This is a simple and relaxing walk through the villages of Tonadìco and Sirór, which stand on the upper part of Primiero Valley, defining its northern boundaries. The two villages offer a pleasant landscape, with a nice view on the Pale di San Martino. They maintain as well an historically accurate rural architecture.
The walk is a loop that follows the narrow streets of Tonadìco, considered the most ancient village of the valley. After leaving the village, the walk will reach its highest point of the track, at St. Vittore Church, from which there is an overview over the whole municipality of Primiero San Martino di Castrozza, as well as a splendid view of Vette Feltrine mountain chain and Monte Bedolé. After a short descent, following a nice road on the edge of the mountain, the loop crosses the village of Sirór.
The walk ends by returning towards Tonadìco, where it is possible to make a small variant to observe St. Giacomo Church‘ remains, the only visible sign of the ancient village of Piubàgo, destroyed by a flood between 1114 and 1117 AD.
The inhabitants of Tonadico and Siror host and organize the main events of the valley:
- Siror Christmas Market (the oldest in Trentino);
- Desmontegada, an event linked to the transhumance, held in September.
It is not easy to define the etymological origin of the name of the village, despite numerous historical evidences. During Middle Ages, Tonadico had been the political center of the Primiero community for quite sometime. The St.Vittore Church, from the protector of Feltre, and Palazzo Scopoli are both remarkable monuments present in Tonadico. St. Vittore church presents typical medieval architecture and hosts numerous and interesting frescoes. The choice of St. Vittore was made because, at the time of its construction, Primiero was under the Bishop of Feltre jurisdiction. Palazzo Scopoli, built in year 1,000 AD, had an initial function of warehouse. It then changed its function becoming the residence of the Bishop of Feltre’s vicar.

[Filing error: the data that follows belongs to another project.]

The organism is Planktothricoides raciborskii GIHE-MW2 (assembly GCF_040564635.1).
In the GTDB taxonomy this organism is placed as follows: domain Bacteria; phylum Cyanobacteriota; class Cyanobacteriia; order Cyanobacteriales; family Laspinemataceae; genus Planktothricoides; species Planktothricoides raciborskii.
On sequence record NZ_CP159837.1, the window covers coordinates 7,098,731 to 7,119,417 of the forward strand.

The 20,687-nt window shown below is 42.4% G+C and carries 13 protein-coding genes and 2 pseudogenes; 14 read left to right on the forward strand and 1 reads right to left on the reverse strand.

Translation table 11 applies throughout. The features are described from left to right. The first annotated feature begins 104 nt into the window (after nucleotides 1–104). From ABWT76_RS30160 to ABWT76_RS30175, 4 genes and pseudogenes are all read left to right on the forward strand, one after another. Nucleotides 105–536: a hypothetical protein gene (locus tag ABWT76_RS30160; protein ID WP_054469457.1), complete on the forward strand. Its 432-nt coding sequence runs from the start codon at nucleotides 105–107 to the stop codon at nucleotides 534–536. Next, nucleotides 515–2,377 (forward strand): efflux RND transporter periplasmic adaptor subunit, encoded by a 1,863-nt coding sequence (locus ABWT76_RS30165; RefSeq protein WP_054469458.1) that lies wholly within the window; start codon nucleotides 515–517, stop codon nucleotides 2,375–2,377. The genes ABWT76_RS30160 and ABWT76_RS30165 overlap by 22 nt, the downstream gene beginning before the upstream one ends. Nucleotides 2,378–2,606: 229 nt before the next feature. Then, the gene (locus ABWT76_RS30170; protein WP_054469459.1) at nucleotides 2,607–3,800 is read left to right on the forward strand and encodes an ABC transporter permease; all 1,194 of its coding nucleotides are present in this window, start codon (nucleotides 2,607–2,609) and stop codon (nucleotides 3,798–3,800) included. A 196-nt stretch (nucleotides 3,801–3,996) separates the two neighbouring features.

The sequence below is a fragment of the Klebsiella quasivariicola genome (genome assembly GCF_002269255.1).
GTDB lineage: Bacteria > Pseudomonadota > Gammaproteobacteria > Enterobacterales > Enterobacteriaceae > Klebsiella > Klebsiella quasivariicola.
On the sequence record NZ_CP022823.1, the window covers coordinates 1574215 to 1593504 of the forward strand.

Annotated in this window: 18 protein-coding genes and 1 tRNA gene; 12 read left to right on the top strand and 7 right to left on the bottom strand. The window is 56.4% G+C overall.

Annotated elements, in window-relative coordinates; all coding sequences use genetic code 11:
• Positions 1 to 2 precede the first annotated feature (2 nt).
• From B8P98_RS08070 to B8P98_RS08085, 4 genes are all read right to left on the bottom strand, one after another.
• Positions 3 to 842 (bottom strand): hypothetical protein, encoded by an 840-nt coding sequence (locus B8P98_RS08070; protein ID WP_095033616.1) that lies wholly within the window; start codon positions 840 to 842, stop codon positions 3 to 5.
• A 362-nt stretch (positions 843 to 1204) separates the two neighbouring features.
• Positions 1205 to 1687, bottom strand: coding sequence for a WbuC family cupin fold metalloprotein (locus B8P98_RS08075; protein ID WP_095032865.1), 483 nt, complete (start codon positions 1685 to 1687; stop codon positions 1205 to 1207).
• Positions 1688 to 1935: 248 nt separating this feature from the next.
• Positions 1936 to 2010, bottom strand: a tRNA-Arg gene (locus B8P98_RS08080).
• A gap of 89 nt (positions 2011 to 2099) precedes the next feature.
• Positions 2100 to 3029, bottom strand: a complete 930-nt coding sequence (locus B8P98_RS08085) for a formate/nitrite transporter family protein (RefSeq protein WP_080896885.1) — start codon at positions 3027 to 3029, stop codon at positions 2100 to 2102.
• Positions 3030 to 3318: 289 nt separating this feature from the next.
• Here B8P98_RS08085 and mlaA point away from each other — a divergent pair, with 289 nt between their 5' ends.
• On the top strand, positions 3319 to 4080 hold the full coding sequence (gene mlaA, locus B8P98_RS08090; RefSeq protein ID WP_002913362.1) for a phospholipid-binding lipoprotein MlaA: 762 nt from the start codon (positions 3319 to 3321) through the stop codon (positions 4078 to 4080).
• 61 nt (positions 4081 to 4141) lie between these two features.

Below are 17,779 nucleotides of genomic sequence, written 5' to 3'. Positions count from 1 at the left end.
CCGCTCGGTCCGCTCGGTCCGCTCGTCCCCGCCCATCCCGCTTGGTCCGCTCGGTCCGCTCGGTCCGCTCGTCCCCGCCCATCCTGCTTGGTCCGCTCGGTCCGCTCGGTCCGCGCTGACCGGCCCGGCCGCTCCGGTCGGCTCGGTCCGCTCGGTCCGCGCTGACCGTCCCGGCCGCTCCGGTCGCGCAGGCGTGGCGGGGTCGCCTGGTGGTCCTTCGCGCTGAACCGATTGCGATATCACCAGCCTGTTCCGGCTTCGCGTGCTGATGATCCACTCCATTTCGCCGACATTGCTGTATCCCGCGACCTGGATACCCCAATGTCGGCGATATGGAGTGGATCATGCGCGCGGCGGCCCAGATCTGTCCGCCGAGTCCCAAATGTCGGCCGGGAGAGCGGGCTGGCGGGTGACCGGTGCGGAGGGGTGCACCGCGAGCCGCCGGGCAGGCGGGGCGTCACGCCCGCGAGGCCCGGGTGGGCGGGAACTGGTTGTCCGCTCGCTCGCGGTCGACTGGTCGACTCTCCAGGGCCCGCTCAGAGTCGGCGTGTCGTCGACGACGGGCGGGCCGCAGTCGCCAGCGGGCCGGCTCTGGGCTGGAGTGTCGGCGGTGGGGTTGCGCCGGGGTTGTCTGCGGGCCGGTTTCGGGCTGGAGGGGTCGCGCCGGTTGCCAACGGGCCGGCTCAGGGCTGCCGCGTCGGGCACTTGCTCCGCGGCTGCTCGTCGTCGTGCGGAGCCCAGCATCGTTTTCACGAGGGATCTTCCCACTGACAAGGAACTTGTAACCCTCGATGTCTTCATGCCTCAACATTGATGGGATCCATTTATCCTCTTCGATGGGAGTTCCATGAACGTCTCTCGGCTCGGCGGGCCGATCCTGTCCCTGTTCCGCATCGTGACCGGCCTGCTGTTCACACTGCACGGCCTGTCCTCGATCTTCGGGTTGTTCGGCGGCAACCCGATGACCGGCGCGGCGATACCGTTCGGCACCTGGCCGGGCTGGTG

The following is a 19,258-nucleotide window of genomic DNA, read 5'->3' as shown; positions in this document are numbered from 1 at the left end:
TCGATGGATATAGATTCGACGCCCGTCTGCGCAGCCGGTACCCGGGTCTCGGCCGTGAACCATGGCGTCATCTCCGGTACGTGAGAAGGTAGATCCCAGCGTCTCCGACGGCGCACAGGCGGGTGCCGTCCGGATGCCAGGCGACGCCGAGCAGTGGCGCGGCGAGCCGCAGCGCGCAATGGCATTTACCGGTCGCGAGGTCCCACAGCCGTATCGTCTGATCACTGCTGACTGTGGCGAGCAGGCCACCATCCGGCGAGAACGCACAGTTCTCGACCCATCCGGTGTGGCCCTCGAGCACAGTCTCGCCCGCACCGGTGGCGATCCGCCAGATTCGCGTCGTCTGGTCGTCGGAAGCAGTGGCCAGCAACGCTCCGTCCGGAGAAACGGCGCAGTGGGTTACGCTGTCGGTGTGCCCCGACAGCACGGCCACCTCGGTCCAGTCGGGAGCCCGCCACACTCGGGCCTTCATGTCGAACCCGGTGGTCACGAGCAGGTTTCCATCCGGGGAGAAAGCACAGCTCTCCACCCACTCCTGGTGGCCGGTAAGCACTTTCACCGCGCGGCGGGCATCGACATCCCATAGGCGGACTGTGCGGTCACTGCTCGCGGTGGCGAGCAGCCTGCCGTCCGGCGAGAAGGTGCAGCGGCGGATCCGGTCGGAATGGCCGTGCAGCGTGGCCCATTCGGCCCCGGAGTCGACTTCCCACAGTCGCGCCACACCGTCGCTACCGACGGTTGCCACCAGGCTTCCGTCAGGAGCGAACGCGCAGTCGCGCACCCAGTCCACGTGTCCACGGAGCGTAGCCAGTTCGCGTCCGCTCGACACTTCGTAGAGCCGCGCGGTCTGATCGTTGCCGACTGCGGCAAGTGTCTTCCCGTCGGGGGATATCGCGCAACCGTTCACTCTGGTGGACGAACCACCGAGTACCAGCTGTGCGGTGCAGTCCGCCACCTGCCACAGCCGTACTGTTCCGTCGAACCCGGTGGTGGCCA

Historically, the origin of the name of the village is not clear. It is likely that it is coming from the geographical position of the village (superior: siror). Sirór presents typical features of a mountain village, with numerous frescoes depicting local legends, in addition to typical architectural structures remarking strong agricultural roots.
- Locally, the residents of Sirór are being called “slapazuche” (tr. eating pumpkins). This nickname comes from the legend that saw Siror selling a bell to Transacqua municipality. The belt was supposed to be paid with a cargo of pumpkins, which was never delivered. Since then, the inhabitants of Transacqua became “those who do not pay debts”, while the inhabitants of Siror “those who eat pumpkins”.
- The nickname of the inhabitants of Tonadìco is “strighi” (tr. witches), probably because they are known to be malignant and introverse. It should be emphasized as well that in the Middle Ages the witch trials were held in Tonadico.
- A mystery surrounds the ruins of the ancient village of Piubàgo. Its own existence might just be a legend, since there are no clear evidence of it. Yet, the discovery of a bell not belonging to any existing municipality has been intriguing.
- Tissot, L. (1996). Dizionario Primierotto. Editore Manfrini.